In this blogathon, hosted by Christina Wehner and Silver Screenings, it’s all about actors playing more than one role in a single film. This is certainly a fascinating blogathon topic and as such, I’ll be looking at two films, highly appropriate for a blogathon dedicated to duality!
My first submission is the 1965 comedy western Cat Ballou, featuring Lee Marvin in dual roles, winning an Academy Award for his performance(s).
Cat Ballou is about aspiring schoolteacher Catherine “Cat” Ballou (Jane Fonda) who discovers that the Wolf City Development Corporation is attempting to force her father off his land, in order to obtain lucrative water rights and who’ve hired vicious gunman Tim Strawn (Lee Marvin) to scare him off. Deciding to take action, she hires legendary gunman Kid Shelleen (Marvin again) to protect her father. Unfortunately, Shelleen turns out to be a bufoonish drunk who can’t even shoot the broad side of a barn.
A far cry from the likes of The Man Who Shot Liberty Valance where Marvin played the meanest, coldest, most dangerous villain you could ever imagine, in Cat Ballou he gets to (mostly) let go of his “tough guy” persona and has a ball clowning it up as the stumbling, pratfalling Shelleen. The scene in which they are about to bury Cat’s father is a particular highlight; unaware of what is going on, he proceeds to sing “Happy Birthday” and blows out the candles at the end of the coffin!
There is also some depth to his character as well, as he grows increasingly protective of Cat and sobers up so that he can confront Strawn. When trying to hit his target in an early scene, there is definite determination in his eyes and despite having his problems, he sticks with the band of outlaws, working for the fifty dollars that he was paid. Throughout the film, mainly through Cat’s influence, he regains a sense of purpose and begins to feel as good as he did “back in the old days”.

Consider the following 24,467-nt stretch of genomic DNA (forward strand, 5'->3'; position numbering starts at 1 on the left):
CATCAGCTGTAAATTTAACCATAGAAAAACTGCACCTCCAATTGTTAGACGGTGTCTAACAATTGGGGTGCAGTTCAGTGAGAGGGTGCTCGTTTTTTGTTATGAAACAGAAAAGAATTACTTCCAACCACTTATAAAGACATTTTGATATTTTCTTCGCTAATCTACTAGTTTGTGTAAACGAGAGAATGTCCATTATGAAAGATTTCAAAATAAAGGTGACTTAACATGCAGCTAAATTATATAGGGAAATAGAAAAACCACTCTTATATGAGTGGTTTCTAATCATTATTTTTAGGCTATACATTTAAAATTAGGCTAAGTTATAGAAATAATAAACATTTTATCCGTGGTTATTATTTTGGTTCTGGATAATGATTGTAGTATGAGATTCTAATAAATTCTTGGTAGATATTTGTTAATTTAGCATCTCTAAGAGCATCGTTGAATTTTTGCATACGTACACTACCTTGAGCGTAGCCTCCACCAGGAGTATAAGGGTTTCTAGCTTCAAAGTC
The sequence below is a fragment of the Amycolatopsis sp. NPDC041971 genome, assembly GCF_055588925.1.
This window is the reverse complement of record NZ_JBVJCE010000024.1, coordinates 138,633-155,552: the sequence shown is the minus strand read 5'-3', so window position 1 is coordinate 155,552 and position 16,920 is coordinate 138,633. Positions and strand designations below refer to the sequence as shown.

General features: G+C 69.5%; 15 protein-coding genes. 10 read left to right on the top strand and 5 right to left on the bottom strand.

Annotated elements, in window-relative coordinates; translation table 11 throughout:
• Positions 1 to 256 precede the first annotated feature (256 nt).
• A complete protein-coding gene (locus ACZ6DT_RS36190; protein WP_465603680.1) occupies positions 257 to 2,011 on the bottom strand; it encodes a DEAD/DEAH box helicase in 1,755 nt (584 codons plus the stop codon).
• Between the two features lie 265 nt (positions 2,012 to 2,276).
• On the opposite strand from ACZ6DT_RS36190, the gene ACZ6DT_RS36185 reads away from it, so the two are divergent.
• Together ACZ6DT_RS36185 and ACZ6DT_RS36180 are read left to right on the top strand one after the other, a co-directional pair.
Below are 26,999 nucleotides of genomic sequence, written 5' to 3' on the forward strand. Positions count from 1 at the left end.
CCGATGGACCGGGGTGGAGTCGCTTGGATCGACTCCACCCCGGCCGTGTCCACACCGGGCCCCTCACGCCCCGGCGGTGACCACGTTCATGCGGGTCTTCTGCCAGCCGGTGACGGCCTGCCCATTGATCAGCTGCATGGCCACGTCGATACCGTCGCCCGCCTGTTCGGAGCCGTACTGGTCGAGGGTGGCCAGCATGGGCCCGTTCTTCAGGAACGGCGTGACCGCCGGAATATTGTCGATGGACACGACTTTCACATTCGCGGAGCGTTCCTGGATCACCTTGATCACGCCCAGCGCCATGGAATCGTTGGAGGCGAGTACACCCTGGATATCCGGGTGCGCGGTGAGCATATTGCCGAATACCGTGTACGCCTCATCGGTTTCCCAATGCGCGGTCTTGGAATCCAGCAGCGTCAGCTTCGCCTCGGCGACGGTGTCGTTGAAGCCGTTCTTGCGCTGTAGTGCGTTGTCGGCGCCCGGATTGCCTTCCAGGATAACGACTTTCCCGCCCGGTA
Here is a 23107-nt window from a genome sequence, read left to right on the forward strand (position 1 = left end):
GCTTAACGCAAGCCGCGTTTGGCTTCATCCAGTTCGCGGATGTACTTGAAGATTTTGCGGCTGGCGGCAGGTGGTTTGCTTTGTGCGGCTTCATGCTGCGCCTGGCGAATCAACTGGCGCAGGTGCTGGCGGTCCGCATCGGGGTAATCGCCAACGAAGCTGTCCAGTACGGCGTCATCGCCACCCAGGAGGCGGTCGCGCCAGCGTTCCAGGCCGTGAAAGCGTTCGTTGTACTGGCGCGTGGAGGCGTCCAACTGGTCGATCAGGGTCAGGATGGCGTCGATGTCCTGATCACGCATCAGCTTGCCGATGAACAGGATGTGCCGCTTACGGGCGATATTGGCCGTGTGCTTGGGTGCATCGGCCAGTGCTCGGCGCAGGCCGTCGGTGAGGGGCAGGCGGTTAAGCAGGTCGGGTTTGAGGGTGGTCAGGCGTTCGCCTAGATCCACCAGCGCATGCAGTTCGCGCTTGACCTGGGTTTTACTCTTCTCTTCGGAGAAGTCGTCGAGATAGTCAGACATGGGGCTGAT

However, he also gets to do the whole “Lee Marvin: Tough Guy” bit in his second role as Tim Strawn, the dangerous gunman hired by the Wolf City Development Corporation and who had his nose bitten off in a fight. I must admit that the first time I watched Cat Ballou, I didn’t actually realise that Strawn was also played by Marvin as well (I guess the silver nose and the fake moustache hid his face pretty well!) It is eventually revealed that Shelleen and Strawn are brothers, so I guess that’s why Marvin was chosen to play both roles.
The two characters share a single scene together towards the end, where a sobered up Shelleen confronts Strawn and though we only see Strawn’s back (courtesy of a body double), Marvin’s voice is heard speaking Strawn’s lines.
Marvin clearly has a lot of fun playing both roles, both the silly and serious, and its good to see another side of him but I don’t think that the roles are particularly Oscar worthy. Shelleen is an inconsistent character; first he’s practically unconscious because of the drink and elsewhere, he’s quite sharp and crafty. And then for the finale, he inexplicably goes back to being drunk again. In addition, the character of Strawn doesn’t make much of an impact, since he only appears in a couple of scenes and his character is not explored at all, the audience just has to pretty much assume that he’s an incredibly vicious gunman who mustn’t be crossed.
In summary, though I’m admittedly a bit sceptical about whether it’s an Oscar worthy performance, Lee Marvin gets to have fun playing the bufoonish Kid Shelleen while also getting to be the tough guy Tim Strawn. He is a loveable lead and injects the film with a sense of fun and wackiness.
Thanks again to Christina and Silver Screenings, be sure to check out those other blogathon entries and come back in a day or so for my second post, which focuses on a certain beloved Australian actress . . .